Also how can you not know who made Amazon Dynamo they published a research paper on it.(http://www.allthingsdistributed.com/files/amazon-dynamo-sosp...)

When you are considering hiring you don't want to hire the already famous Jeff Dean, you want to hire the 25-year-old that will become Jeff Dean. This person is not in the limelight, and not everyone knows their name. I mean, you want to hire Jeff Dean too, but you'd be happy to find all the 85% as smart as Jeff Dean people out there who will never be famous based solely on their work and without self-promotion.

I would but that 25 year old is not a "Master" as this article represents. I know the context of the discussion on this thread has shifted form the content of the article, and in the context of trying to hire talent yes there are a lot of talented people who are in the shadows, but my argument is they are not the true masters and innovators of our craft.

"An appealing theory that gets frantically upvoted may have well-understood but non-obvious drawbacks."

I'm reminded of the quote, "To every problem there is a solution that is simple, elegant, and wrong." I have fallen into the trap of looking at a long, messy piece of code, thinking "I can do better than this". I would replace a 50-line code with 5 lines, only to have it fail at some random edge case, which the original has been fixed for.

That is why I always remain skeptical of people who are out to "disrupt" an industry, especially when they don't have much experience in that industry.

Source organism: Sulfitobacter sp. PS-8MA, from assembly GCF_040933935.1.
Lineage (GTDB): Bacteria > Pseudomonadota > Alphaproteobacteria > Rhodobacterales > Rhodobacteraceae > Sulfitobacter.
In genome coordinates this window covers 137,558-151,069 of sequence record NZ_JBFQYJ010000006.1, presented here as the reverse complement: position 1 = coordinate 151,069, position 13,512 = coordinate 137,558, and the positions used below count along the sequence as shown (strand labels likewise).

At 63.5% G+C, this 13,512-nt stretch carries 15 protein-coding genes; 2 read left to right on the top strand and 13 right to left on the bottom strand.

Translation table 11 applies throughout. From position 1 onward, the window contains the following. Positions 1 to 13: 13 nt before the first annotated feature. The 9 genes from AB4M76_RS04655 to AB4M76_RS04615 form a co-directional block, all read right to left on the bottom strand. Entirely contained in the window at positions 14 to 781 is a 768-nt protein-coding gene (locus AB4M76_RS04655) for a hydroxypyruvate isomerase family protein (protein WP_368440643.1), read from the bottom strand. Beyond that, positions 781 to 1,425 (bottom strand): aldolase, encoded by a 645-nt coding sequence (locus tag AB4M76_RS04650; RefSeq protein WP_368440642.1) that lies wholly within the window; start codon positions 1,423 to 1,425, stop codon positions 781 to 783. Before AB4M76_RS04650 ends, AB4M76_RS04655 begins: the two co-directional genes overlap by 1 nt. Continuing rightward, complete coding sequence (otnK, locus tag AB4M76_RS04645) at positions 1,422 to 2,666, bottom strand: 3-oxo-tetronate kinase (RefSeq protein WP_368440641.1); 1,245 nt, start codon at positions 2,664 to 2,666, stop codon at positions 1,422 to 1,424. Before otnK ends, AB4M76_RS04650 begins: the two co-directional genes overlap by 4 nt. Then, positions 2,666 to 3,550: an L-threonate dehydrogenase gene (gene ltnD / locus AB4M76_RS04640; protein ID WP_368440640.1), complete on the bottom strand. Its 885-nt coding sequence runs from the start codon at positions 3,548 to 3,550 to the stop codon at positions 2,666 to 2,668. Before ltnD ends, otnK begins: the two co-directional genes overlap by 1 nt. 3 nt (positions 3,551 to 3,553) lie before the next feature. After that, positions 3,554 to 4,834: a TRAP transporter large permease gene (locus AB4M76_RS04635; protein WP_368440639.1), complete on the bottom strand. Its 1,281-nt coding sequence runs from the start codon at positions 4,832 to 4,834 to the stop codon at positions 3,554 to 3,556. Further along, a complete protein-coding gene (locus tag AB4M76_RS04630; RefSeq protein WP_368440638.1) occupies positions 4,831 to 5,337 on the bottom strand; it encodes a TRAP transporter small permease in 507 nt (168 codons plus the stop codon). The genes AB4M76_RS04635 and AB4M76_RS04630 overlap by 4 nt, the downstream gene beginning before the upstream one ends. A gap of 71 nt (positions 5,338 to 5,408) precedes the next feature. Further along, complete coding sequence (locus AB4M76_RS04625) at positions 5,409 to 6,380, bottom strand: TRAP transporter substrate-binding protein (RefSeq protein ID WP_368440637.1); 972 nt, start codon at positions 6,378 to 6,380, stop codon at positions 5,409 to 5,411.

While often you do get rock solid code that is ugly and just works. there is nothing to say that elegant code can't solve all the problems and do it in a more readable and maintainable way. When I started transition my coding style form a imperative/OO base to a more functional base I found that you can get many elegant solutions that handle edge cases and are maintainable by designing a solution instead of growing one.

Cant remember where I read this, but I realized a while back the folly of "rewriting your code". Your code looks messy because it works. Its the result of weeks of testing and bug fixes. It can handle special cases and is robust.

Many a times, to start of, a clever 5 or 10 lines would suffice. But the moment you start testing it for production, it'd require more and more logic to handle _all_ the cases.

I think this is very common with new simple magical frameworks / languages too. They work really well for most common tasks but can't handle the edge cases.

I'm pretty sure you're referring to a Joel Spolsky article, "Things you should never do". http://www.joelonsoftware.com/articles/fog0000000069.html

Excellent post, thanks for the link.

Don't rewrite, refactor!

I liked this sentence. It's so very true.

"Just because looking down your nose at C++ or Perl is the popular opinion doesn't mean that those languages aren't being used by very smart folks to build amazing, finely crafted software."

Dagdum has been harping on this concept for over a year at this point: "don't waste time talking about your tools, you can do amazing things with everything, go do them".

It's a platitude, sometimes it's even the wrong mindset to have, tools do matter. And worse still it's starting to sound hollow given that all dagdum talks about is how you should do awesome stuff instead of talking on the Internet.

How about he talks about something cool he did recently instead? I guess that doesn't get him as many page views.

At least in this case it is actually correct, unlike previous entries, C++ and Perl are filling two very specific niches perfectly and their obvious shortcomings are the flip side of their strengths.